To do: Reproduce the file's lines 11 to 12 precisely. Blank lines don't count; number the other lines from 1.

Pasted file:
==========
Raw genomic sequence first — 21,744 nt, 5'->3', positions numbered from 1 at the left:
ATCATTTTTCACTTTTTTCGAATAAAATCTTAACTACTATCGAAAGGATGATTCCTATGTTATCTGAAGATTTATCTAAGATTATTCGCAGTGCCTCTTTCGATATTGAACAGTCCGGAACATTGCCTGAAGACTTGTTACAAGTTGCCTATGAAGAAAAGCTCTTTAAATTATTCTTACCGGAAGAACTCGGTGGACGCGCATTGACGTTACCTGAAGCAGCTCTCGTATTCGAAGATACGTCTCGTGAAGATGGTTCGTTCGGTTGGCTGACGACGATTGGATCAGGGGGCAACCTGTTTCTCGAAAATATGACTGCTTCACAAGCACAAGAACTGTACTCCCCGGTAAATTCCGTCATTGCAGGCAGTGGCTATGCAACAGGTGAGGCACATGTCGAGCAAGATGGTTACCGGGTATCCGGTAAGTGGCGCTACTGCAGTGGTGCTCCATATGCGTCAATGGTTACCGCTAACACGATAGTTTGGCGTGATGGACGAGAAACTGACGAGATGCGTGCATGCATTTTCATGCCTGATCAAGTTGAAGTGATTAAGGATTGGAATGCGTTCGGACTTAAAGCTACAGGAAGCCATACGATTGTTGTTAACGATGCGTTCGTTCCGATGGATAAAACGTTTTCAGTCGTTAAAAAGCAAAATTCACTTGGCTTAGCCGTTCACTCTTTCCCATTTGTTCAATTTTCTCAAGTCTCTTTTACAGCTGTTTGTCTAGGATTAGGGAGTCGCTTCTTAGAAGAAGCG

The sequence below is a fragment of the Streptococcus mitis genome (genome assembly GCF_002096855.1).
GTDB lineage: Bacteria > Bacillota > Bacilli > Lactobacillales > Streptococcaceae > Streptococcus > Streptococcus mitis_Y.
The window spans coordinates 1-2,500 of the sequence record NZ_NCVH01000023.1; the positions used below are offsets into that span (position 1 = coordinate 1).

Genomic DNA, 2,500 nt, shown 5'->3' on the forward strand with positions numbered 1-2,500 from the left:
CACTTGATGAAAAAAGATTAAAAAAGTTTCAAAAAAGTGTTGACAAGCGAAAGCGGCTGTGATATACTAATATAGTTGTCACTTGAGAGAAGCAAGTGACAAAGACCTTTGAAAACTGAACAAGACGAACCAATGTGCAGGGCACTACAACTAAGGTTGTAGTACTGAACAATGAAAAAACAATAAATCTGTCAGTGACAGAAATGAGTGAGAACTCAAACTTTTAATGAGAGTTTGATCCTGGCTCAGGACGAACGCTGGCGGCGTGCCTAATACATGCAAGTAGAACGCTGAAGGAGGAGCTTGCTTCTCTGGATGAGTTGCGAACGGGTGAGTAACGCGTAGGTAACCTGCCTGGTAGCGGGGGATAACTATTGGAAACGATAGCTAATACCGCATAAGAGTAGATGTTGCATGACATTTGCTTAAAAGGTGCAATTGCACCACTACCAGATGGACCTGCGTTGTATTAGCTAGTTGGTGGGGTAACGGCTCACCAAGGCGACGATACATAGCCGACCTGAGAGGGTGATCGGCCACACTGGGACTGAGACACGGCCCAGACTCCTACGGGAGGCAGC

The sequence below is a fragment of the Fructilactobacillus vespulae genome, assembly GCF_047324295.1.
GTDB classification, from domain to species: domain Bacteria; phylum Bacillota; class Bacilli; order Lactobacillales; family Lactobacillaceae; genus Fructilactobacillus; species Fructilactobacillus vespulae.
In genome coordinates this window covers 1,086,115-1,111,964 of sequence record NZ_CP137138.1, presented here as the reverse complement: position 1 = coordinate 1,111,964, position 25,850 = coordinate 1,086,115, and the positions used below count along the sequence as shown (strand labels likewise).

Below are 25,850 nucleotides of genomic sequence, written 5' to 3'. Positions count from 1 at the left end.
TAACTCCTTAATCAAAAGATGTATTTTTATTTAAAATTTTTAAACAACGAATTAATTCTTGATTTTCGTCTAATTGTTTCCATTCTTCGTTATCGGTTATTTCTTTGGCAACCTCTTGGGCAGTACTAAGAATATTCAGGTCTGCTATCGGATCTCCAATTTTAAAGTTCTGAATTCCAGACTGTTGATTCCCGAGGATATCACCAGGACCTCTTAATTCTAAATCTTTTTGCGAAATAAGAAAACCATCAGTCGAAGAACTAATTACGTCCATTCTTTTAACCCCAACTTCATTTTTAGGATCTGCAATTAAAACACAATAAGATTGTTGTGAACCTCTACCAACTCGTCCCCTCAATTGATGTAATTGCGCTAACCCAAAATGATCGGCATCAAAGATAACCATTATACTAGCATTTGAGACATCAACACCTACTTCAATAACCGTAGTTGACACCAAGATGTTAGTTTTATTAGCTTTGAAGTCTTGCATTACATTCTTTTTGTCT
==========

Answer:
Below are 25,850 nucleotides of genomic sequence, written 5' to 3'. Positions count from 1 at the left end.
TAACTCCTTAATCAAAAGATGTATTTTTATTTAAAATTTTTAAACAACGAATTAATTCTTGATTTTCGTCTAATTGTTTCCATTCTTCGTTATCGGTTATTTCTTTGGCAACCTCTTGGGCAGTACTAAGAATATTCAGGTCTGCTATCGGATCTCCAATTTTAAAGTTCTGAATTCCAGACTGTTGATTCCCGAGGATATCACCAGGACCTCTTAATTCTAAATCTTTTTGCGAAATAAGAAAACCATCAGTCGAAGAACTAATTACGTCCATTCTTTTAACCCCAACTTCATTTTTAGGATCTGCAATTAAAACACAATAAGATTGTTGTGAACCTCTACCAACTCGTCCCCTCAATTGATGTAATTGCGCTAACCCAAAATGATCGGCATCAAAGATAACCATTATACTAGCATTTGAGACATCAACACCTACTTCAATAACCGTAGTTGACACCAAGATGTTAGTTTTATTAGCTTTGAAGTCTTGCATTACATTCTTTTTGTCT